(Daybreak friend Sally Keefe shares this photo of a sunrise where the Patuxent River meets the Chesapeake Bay at Solomons, Md., where she grew up. “Like many I’ve been grateful for agriculture’s efforts to improve the Chesapeake ecosystem,” she says. Sally operates a food and agriculture management consulting business in Colorado,)

Urban agriculture gets farm bill push. Supporters of urban agriculture are looking to use the next farm bill to make it easier for city-based farms to qualify for USDA loans and other forms of aid. Today, the ranking Democrat on the Senate Agriculture Committee, Debbie Stabenow, will release a bill that would give USDA authority to provide assistance to a variety of urban agriculture methods, including vertical farming. 

Later this week, on Friday, the Food Institute at The George Washington University will host an all-day conference on urban agriculture and the farm bill. 

Urban agriculture may be a strange concept to traditional producers, but it potentially offers a way to broaden the urban-rural coalition that many farm groups and their allies in Congress believe will be critical in passing the next farm bill.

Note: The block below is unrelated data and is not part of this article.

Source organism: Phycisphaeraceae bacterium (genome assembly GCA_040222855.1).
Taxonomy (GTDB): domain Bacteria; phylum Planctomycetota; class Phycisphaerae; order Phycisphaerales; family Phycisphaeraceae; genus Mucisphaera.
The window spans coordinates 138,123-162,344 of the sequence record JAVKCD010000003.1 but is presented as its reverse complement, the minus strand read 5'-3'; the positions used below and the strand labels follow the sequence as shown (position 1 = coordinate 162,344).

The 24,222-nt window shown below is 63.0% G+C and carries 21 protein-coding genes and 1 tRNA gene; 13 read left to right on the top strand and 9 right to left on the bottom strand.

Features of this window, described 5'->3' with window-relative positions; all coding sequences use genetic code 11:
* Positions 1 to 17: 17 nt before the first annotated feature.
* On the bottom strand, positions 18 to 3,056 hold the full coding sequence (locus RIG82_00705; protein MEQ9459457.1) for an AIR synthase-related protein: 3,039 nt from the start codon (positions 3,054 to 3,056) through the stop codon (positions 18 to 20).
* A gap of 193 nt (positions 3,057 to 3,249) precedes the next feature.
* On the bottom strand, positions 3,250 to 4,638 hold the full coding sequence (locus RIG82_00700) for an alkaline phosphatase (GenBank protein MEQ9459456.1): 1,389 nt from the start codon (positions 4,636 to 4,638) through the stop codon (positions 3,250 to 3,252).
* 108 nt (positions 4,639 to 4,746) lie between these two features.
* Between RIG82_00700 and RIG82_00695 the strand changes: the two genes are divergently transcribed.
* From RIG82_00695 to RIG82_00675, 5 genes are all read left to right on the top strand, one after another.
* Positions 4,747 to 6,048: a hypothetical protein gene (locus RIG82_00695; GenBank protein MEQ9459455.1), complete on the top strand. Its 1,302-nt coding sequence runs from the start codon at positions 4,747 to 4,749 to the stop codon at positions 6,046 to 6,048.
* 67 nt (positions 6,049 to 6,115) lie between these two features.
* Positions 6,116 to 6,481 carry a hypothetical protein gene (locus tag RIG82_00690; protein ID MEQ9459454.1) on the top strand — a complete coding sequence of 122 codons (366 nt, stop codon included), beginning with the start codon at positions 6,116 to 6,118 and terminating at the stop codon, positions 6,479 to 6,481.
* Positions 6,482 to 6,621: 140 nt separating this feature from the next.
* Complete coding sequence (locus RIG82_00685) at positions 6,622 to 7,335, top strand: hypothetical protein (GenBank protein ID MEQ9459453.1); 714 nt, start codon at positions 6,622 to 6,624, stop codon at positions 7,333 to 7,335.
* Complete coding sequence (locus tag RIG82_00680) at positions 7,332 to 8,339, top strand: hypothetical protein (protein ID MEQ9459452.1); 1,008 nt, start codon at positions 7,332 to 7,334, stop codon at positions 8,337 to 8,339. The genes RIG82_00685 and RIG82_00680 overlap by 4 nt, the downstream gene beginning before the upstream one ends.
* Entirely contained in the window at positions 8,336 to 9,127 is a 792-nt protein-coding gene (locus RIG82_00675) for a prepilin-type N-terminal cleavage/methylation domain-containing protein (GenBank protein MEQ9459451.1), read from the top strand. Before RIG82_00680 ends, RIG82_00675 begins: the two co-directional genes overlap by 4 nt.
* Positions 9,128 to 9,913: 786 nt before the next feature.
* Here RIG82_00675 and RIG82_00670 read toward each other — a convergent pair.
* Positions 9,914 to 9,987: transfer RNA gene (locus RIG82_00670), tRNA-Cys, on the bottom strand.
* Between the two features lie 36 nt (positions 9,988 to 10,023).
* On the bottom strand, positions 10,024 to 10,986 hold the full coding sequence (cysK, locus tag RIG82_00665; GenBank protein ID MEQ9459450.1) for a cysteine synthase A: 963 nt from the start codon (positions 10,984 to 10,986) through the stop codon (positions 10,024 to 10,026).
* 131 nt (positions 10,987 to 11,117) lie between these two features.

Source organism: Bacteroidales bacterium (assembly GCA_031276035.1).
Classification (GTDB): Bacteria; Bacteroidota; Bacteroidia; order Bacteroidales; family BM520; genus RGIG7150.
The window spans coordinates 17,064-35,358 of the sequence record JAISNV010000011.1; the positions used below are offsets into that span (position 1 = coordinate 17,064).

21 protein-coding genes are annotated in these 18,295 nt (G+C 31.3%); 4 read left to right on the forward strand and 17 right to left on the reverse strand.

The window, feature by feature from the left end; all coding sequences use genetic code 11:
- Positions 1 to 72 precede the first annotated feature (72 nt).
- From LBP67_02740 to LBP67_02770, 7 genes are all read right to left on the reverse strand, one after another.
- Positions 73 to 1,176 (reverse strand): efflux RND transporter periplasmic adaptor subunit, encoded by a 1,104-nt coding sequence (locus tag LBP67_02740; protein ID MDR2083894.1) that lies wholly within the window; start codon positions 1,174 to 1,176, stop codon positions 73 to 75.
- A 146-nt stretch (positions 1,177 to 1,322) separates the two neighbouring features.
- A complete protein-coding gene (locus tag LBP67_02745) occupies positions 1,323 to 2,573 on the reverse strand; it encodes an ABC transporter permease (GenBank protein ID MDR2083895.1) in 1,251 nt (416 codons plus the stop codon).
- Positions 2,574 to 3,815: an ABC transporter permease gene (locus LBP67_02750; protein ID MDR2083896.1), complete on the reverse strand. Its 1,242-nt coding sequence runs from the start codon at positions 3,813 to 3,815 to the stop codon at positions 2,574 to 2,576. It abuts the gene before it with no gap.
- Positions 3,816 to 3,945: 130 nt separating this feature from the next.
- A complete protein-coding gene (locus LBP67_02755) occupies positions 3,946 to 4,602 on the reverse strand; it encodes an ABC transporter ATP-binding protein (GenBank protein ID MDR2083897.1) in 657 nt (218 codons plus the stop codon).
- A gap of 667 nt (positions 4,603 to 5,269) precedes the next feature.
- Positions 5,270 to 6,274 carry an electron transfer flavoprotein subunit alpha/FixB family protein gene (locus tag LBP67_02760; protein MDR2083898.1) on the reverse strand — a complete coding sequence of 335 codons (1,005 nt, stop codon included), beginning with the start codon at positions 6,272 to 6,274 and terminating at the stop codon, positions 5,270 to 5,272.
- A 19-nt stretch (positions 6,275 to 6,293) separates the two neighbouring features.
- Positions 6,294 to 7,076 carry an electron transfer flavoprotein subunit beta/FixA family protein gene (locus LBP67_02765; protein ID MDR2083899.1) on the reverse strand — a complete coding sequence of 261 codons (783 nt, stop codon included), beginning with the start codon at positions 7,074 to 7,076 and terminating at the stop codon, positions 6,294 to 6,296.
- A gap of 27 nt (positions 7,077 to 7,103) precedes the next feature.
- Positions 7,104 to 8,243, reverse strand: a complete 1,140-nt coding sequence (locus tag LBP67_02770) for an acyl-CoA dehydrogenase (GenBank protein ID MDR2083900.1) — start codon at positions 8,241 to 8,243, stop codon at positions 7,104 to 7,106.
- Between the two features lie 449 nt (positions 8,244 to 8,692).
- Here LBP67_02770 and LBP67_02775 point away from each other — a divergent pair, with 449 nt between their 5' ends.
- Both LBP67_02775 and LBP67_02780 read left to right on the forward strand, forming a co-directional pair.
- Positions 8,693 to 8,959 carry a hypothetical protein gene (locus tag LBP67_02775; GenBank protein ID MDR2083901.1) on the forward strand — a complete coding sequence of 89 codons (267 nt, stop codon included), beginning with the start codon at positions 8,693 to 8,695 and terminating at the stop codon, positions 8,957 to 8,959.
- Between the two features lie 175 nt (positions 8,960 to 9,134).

House set to pass WRDA bill this week. The top order of business in Congress this week before lawmakers head home to campaign is passing a continuing resolution to keep the government running until Dec. 9. But House leaders also have scheduled action on a water projects authorization bill to set up negotiations with the Senate. 

The House Rules Committee meets this afternoon to consider the rule for debating the measure. 

The Senate version of the bill, which passed earlier this month, would authorize $10.6 billion in spending over 10 years, nearly three times as much as the $3.8 billion authorized in the House bill.

What inflation? Food costs could wind up lower this year. USDA economists have lowered their estimate of the cost of eating at home because of falling prices for meat, poultry, eggs and dairy products. The new estimate that is that prices could actually be a half-percent lower this year, up to a half-percent higher. USDA expects grocery prices to rise between 1 and 2 percent next year.